It should however be noted that Sega (of Japan) have been trying, almost desperately even, to get Sonic popular in Japan. I've spoken with some Japanese Sonic fans who speak English and some describe the original 2D games as "too hard" to really get into. This is why Sonic Jam's had an easy mode made to accommodate that. For years, the Adventure games were (and kind of still are) the most popular and well regarded Sonic games in Japan among the small niche of Sonic fans who play them. It wouldn't be until Frontiers until a Sonic game came into comparable reception.
     
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  10. HEDGESMFG

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    Yes, that more or less tracks. The Adventure titles sold well, but the classic games before this were never truly any national major hit. This is despite Sonic being merchandised heavily in the 90s even in Japan, but it has more to do with his mascot presence for Sega's large arcade business than anything to do with more common global home console business. In Japan, Sega was never thought of as a serious console manufacturer. They are just seen as an arcade vendor and publisher of other hit titles, above all else. Sonic games would almost be seen as spinoffs of the mascot character and branding, rather than the main media. Or at least I've been repeatedly told that's how it was in the 90s.

    Again, this ties mostly into how japan views corporate mascots as a whole.
     
  11. lupinsmask

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    Sega should've had Korone stream more Sonic stuff instead of just near release, maybe the number would be a bit higher.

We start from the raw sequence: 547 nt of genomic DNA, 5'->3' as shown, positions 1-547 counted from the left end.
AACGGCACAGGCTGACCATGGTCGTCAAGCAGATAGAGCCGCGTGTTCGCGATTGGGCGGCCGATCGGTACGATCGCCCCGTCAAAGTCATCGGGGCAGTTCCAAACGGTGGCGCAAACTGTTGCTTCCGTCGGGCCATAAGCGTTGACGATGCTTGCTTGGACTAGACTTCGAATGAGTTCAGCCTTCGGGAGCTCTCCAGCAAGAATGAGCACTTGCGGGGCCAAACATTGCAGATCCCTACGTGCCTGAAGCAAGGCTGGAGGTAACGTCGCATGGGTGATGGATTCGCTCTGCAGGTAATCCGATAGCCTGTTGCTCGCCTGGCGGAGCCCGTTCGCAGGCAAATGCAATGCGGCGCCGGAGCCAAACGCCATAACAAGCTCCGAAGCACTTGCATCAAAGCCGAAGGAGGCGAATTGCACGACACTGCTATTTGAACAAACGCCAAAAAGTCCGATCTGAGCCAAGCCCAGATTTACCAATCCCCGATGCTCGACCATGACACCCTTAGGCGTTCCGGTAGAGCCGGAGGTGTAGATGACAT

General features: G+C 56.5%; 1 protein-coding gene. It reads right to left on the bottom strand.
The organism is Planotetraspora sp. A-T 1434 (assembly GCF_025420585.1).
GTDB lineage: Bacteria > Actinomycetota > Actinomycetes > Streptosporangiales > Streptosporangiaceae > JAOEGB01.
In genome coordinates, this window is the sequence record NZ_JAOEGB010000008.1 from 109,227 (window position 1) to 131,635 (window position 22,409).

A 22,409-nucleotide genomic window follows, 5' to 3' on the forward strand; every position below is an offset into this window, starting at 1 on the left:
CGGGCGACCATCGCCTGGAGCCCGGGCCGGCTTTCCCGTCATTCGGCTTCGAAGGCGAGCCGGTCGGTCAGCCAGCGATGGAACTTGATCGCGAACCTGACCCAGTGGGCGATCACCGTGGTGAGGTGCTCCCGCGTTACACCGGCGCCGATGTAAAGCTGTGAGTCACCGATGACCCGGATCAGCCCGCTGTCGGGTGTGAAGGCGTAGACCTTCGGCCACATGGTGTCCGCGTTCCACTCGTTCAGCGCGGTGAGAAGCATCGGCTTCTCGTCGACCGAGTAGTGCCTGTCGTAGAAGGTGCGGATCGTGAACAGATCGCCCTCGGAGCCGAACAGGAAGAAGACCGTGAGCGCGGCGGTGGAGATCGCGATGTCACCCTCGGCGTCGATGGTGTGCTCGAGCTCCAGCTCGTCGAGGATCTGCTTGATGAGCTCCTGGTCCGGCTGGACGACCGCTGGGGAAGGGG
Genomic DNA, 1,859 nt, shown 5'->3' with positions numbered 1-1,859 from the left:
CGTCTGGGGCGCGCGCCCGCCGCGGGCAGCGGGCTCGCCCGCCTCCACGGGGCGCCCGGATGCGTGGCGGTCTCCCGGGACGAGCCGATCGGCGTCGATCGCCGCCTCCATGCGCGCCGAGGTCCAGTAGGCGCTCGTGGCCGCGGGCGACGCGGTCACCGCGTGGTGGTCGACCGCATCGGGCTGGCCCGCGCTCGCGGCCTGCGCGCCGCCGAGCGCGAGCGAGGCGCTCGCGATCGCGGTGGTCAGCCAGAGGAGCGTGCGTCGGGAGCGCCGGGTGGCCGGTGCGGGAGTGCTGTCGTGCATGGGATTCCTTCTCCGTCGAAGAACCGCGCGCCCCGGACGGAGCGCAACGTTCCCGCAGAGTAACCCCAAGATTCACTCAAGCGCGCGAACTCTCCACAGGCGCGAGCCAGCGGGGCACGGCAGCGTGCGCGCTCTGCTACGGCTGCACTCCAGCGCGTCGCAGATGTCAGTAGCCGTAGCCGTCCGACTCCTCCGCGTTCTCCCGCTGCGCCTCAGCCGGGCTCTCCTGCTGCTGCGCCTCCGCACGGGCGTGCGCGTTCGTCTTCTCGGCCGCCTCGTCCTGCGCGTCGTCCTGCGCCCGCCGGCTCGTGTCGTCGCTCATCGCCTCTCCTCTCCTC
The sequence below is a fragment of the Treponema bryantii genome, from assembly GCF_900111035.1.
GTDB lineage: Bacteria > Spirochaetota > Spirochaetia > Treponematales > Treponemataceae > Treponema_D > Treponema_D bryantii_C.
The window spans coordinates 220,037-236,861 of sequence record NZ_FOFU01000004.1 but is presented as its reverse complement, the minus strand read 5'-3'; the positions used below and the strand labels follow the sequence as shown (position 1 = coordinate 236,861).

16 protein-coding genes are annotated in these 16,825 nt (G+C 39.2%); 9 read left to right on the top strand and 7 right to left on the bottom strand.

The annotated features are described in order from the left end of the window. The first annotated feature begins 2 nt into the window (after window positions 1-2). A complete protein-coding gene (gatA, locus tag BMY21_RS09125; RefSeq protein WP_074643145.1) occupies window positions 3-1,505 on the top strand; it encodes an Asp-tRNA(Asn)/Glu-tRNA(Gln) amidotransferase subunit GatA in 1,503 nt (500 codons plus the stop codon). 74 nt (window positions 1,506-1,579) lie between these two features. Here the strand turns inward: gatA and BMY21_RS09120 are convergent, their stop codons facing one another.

12. DigitalDuck

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    Mario Kart 8 had 32 tracks on launch, with two packs of 8 tracks planned as post-launch DLC.
     
  13. Starduster

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    Quite frankly, porting mainline Sonic games to Android systems and other mobile devices where possible would be a far better use of Hardlight’s time than their current model of producing low grade, predatory skinner boxes to induce gambling addiction in their players (most of whom are probably kids using their parents cards).

    Ah, I wasn’t aware that original DLC was announced prior to launch. At the risk of sounding like an apologist and shifting the goalposts, again I can forgive that because MK8 was complete without them, providing the standard amount of tracks that had been established 8 years prior in MKDS.

    I’m coming to realise that I poorly articulated my initial point, which is that, as far as Sonic goes, SEGA has twice now relied on post launch DLC (both free and paid) to effectively complete their games after the fact, and I’m not going to be in the least bit shocked if it takes a year for us to get rebalanced bosses and actual story scenes to explain what the fuck is going on sold to us, probably alongside playable Fang or Mighty and Ray.